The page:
The DMK's M K Stalin, Tamil Nadu Minister D Jayakumar, the BJP's Pon Radhakrishnan... A clutch from the political class pay tribute to T N Seshan on his last journey.
A Ganesh Nadar reports.
For a man who shook the political establishment with his enforcement of electoral laws as chief election commissioner, one didn't expect much of a political presence at T N Seshan's last journey. And one wasn't proved wrong either.
At his home in Alwarpet in south Chennai on Monday morning, there were three priests reciting shlokas for the departed soul. There was a large contingent of the media, eager to see who was coming to pay their respects, and who wasn't.
A policeman informs me that Dravida Munnetra Kazhagam President M K Stalin had come to pay his respects. And from the government's side, Fisheries Minister D Jayakumar came by with a wreath.
Others who came to pay their last respect were Chennai Police Commissioner A K Vishwanathan and Tamil Nadu Disaster Commissioner J Radhakrishnan.
The Bharatiya Janata Party was represented by former Union minister Pon Radhakrishnan.
At around 2.35 pm, Seshan was carried out of his home and laid outside for the last time. A hearse soon drove up to carry him away to the Besant Nagar crematorium, with his adopted son carrying the pot of embers.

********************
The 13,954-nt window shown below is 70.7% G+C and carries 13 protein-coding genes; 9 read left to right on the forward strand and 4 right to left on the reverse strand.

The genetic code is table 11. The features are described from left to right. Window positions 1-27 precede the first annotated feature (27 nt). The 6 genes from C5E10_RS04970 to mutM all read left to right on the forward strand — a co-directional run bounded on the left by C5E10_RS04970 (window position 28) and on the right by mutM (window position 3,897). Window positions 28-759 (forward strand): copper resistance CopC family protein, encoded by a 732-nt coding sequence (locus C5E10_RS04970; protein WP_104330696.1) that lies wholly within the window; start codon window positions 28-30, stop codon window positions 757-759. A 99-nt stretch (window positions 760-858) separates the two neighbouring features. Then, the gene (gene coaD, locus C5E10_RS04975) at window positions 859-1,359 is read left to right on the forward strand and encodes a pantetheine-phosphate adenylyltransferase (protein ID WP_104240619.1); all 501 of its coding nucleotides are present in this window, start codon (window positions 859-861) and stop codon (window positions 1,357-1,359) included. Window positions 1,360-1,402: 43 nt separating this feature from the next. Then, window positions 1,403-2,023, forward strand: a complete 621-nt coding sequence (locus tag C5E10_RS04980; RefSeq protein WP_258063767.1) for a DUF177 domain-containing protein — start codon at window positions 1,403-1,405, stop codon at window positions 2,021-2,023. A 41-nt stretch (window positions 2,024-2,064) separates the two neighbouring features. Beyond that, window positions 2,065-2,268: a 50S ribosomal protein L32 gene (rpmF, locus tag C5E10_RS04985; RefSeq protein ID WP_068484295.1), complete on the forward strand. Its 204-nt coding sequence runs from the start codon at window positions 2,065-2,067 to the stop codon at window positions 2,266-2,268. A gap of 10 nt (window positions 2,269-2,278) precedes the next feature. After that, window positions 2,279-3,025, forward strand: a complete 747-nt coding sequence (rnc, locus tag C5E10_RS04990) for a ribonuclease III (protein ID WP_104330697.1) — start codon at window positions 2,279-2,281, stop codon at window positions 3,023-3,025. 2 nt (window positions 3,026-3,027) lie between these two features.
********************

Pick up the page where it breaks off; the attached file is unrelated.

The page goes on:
At the crematorium there was a small pandal which had been put up with about 25 chairs on which some five people sat.
One lady had tears in her eyes. Her father, an IAS officer, had been Seshan's batchmate and thus she had known him all her life.
There were about 10 policemen at the entrance when the hearse arrived at the crematorium with two Mercedes Benzes and other high prized cars following it.
In all, there were three Brahmin priests, 10 members of the media and about 35 family members and friends at the crematorium, with relatives paying their last respects even as the son performed the rituals as priests instructed him.
Once done, Tirunellai Narayana Iyer Seshan was carried inside where his body was consigned to the flames watched by family elders.
An unassuming end to the man who in his time had put the fear of god into the political establishment.